“This whole time you were telling me how to run my life you didn’t know what you were talking about! You’re just an alcoholic with a great voice!”
A standard archetype in comedy is what’s known as either the Straight Man or the Comic Foil – that is, a character who exists to bounce off a more absurd character and put their silliness into sharp relief and often (though not always) getting off one-liners at their expense. Jerry Seinfeld of Seinfeld is one of the purest examples of this, acting as witness to the neuroticism of George Costanza, the bizarre thought processes of Cosmo Kramer, and the inexplicable behaviour of everyone else. In some ways, a Comic Foil acts as the arbiter of the story’s morality, defining what our expectations are supposed to be so that the absurd character can break them (with a snappy one-liner restoring the order). This can also risk making them a weak character; Jerry is also famous for being the least interesting character on his own show, which I think largely comes down to the fact that he’s largely a reactive character who never really instigates anything he can’t talk his way out of because his morality is exactly that of the show. His sense of right and wrong – of what is a ridiculous breach of the social order and what isn’t – is largely aligned with the show, so if you’re willing to buy into the premises of Seinfeld, your eye is drawn away from him and towards the other, much weirder characters. This is not a problem at all for Seinfeld, because its first, second, third, fourth, and fifth goal is being funny and it achieves that wildly, but it is a problem with any comedy that tries to tell a story (and more loosely any story that tries to be a moral tract). Which is why I find comedies about comic foils who degrade so interesting.
Michael Bluth of Arrested Development is probably the most famous example of this, at least in the circles I travel in. I wouldn’t go so far as to say that he’s the worst Bluth, but I do get where people are coming from when they say that – he’s often as impulsively selfish as anyone else in his family and has a fat dose of hypocrisy on top of it. He decries the lying, scheming, and laziness of the other Bluths, but as the show goes on, we see more and more incidents of him lying, scheming, and being lazy, even at the expense of people he ostensibly cares about like his son. In the micro, he’s a machine of great one-liners; in the macro, he’s as destructive as any other member of his family. My theory is that the writers did initially set out to write a morally upstanding counterpoint to the rest of the family, only for their comedic instincts to keep kicking in, and they just rolled with the final effect. This is a comic foil who degrades when the writers decide to make him the butt of the joke like anyone else – both observer of madness and participant in it.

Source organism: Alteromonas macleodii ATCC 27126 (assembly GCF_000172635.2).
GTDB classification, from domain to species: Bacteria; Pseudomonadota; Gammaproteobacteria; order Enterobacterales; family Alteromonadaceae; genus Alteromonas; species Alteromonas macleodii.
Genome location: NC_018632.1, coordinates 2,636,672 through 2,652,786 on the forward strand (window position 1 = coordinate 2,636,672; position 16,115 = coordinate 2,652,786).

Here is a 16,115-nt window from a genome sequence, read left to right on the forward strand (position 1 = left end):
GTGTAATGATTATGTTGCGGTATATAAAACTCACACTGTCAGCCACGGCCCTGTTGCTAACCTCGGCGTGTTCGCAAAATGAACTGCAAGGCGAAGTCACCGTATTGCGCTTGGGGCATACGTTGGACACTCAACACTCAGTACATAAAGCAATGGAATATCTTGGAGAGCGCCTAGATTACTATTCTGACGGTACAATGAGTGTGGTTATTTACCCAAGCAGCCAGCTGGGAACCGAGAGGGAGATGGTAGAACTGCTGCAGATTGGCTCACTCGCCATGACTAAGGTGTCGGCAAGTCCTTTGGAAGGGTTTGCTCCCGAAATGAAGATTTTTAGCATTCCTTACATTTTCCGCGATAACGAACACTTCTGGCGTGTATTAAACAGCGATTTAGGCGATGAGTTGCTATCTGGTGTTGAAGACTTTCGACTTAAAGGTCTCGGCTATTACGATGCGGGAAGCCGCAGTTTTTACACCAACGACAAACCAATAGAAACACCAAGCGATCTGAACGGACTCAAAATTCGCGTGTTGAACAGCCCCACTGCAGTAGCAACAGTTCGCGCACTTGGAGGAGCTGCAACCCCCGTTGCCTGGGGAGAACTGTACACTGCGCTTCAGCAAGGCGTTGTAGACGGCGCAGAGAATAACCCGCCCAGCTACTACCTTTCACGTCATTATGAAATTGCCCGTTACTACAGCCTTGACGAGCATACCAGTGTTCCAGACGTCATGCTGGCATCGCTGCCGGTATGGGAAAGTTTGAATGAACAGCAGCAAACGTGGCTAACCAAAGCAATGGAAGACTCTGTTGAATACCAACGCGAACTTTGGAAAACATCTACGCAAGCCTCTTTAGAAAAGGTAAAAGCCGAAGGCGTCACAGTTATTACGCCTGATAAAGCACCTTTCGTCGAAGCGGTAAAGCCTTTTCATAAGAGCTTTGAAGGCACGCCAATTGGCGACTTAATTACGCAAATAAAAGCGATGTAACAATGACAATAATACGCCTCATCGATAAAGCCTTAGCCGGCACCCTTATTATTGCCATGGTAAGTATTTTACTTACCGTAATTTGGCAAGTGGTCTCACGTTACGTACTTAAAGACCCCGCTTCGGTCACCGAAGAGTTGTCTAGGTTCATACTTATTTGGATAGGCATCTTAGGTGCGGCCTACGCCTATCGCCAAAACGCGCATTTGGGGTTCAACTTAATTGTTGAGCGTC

There’s something similar but distinct going on with Ethan Siegal of the webcomic Shortpacked!. Much like Michael, he was created for witty one-liners (in this case, roasting what we would now call Hot Takes in the toy collector fandom) and ended up descending into hypocrisy because it was funny – one of my favourite strips is when he’s offered a management position if he has sex with the owner’s daughter, followed by a hard cut to him in bed with a smug look on his face. The first difference is that Ethan actually accepts responsibility for what he’s done and frequently changes both his self-image and his actions to reconcile the two and become someone who is neither hypocritical nor miserable with himself. The second difference is that the comic deliberately shows a much wider scope than Ethan; it almost takes glee in presenting people who can’t comprehend the joy he takes in his toys, cartoons, and philosophical analysis, as well as in having the other characters roast him and his foibles (“You know, people used to take me seriously before I was gay!” / “No they didn’t.”). The end result is that, unlike Michael, Ethan legitimately is always a nice dude doing his best, it’s just that what that means is always changing; a significant part of his character development comes when someone comes to him for advice and he admits that he’s come to learn he’s probably not the guy to turn to for this stuff. It’s degradation not so much of Ethan as it is the idea of a person he believed he should live up to – perhaps of the very concept of a Comic Foil itself.
The thing about the Comic Foil is that it is an impossible ideal. It’s impossible to live in the world without damaging it and without contradicting yourself and without looking the fool. Even Jerry is unbelievably weird when you look at him in a broader context than drinking coffee in a New York café; it’s bizarre that he’s so obsessed with social order when he’s so indifferent to what people actually think or feel (“We’re trying to make a civilisation here, George!”). The Comic Foil is ultimately a comforting story we tell ourselves, that we already know everything we need to know and can move through the world without being touched by it and without taking a wrong step. An observer has the benefit of witnessing other people’s mistakes and not feeling responsible for them – what’s wonderful, even intoxicating about storytelling is that we can witness all sorts of things and suffer no real consequences. Characters do not have that benefit; they’re forced to deal with what’s happening to them. A Comic Foil who degrades is a fundamentally compelling character, because they start with a superior, distant viewpoint and are forced to deal with the consequences.